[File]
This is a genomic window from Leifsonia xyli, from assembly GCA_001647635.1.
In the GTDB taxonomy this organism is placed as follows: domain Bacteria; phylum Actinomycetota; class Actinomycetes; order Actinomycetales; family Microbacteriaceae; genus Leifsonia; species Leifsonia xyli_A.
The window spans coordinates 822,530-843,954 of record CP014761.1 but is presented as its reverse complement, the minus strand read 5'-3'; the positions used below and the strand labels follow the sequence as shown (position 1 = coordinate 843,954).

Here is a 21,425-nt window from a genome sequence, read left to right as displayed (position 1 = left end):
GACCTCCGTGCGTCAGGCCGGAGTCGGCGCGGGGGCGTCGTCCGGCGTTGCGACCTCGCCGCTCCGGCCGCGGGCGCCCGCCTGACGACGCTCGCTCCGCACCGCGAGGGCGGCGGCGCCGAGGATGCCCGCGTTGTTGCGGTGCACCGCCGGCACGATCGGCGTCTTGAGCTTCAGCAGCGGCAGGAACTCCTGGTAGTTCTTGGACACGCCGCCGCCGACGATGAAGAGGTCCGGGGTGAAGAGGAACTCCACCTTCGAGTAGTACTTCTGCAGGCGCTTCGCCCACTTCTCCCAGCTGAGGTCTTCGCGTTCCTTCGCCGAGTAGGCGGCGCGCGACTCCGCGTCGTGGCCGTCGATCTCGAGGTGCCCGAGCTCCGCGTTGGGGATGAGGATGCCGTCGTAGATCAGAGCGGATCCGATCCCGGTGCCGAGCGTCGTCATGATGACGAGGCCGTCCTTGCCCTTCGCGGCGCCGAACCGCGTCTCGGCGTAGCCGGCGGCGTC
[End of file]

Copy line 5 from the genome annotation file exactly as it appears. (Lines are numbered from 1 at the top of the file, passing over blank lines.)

GACCTCCGTGCGTCAGGCCGGAGTCGGCGCGGGGGCGTCGTCCGGCGTTGCGACCTCGCCGCTCCGGCCGCGGGCGCCCGCCTGACGACGCTCGCTCCGCACCGCGAGGGCGGCGGCGCCGAGGATGCCCGCGTTGTTGCGGTGCACCGCCGGCACGATCGGCGTCTTGAGCTTCAGCAGCGGCAGGAACTCCTGGTAGTTCTTGGACACGCCGCCGCCGACGATGAAGAGGTCCGGGGTGAAGAGGAACTCCACCTTCGAGTAGTACTTCTGCAGGCGCTTCGCCCACTTCTCCCAGCTGAGGTCTTCGCGTTCCTTCGCCGAGTAGGCGGCGCGCGACTCCGCGTCGTGGCCGTCGATCTCGAGGTGCCCGAGCTCCGCGTTGGGGATGAGGATGCCGTCGTAGATCAGAGCGGATCCGATCCCGGTGCCGAGCGTCGTCATGATGACGAGGCCGTCCTTGCCCTTCGCGGCGCCGAACCGCGTCTCGGCGTAGCCGGCGGCGTC